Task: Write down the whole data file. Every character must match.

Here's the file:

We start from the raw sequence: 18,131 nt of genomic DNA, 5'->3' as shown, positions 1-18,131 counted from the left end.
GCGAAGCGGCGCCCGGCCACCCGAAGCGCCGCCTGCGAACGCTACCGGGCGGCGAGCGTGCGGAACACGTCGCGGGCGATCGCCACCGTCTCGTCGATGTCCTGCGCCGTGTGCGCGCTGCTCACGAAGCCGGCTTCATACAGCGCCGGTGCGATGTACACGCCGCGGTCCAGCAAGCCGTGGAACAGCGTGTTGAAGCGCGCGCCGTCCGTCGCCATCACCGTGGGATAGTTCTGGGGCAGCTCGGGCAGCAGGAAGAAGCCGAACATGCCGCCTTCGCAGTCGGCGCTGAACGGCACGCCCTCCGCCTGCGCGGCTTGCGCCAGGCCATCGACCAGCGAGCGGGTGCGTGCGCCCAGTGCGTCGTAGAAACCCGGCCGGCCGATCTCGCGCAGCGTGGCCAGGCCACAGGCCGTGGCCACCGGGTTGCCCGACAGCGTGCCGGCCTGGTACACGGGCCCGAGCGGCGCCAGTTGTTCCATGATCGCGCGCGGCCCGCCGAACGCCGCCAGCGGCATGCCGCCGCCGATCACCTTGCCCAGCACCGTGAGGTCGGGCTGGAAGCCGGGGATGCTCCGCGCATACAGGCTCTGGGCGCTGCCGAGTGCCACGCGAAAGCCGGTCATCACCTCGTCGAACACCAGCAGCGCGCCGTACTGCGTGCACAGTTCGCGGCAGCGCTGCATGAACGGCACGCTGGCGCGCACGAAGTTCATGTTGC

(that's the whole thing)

We start from the raw sequence: 18,131 nt of genomic DNA, 5'->3' as shown, positions 1-18,131 counted from the left end.
GCGAAGCGGCGCCCGGCCACCCGAAGCGCCGCCTGCGAACGCTACCGGGCGGCGAGCGTGCGGAACACGTCGCGGGCGATCGCCACCGTCTCGTCGATGTCCTGCGCCGTGTGCGCGCTGCTCACGAAGCCGGCTTCATACAGCGCCGGTGCGATGTACACGCCGCGGTCCAGCAAGCCGTGGAACAGCGTGTTGAAGCGCGCGCCGTCCGTCGCCATCACCGTGGGATAGTTCTGGGGCAGCTCGGGCAGCAGGAAGAAGCCGAACATGCCGCCTTCGCAGTCGGCGCTGAACGGCACGCCCTCCGCCTGCGCGGCTTGCGCCAGGCCATCGACCAGCGAGCGGGTGCGTGCGCCCAGTGCGTCGTAGAAACCCGGCCGGCCGATCTCGCGCAGCGTGGCCAGGCCACAGGCCGTGGCCACCGGGTTGCCCGACAGCGTGCCGGCCTGGTACACGGGCCCGAGCGGCGCCAGTTGTTCCATGATCGCGCGCGGCCCGCCGAACGCCGCCAGCGGCATGCCGCCGCCGATCACCTTGCCCAGCACCGTGAGGTCGGGCTGGAAGCCGGGGATGCTCCGCGCATACAGGCTCTGGGCGCTGCCGAGTGCCACGCGAAAGCCGGTCATCACCTCGTCGAACACCAGCAGCGCGCCGTACTGCGTGCACAGTTCGCGGCAGCGCTGCATGAACGGCACGCTGGCGCGCACGAAGTTCATGTTGC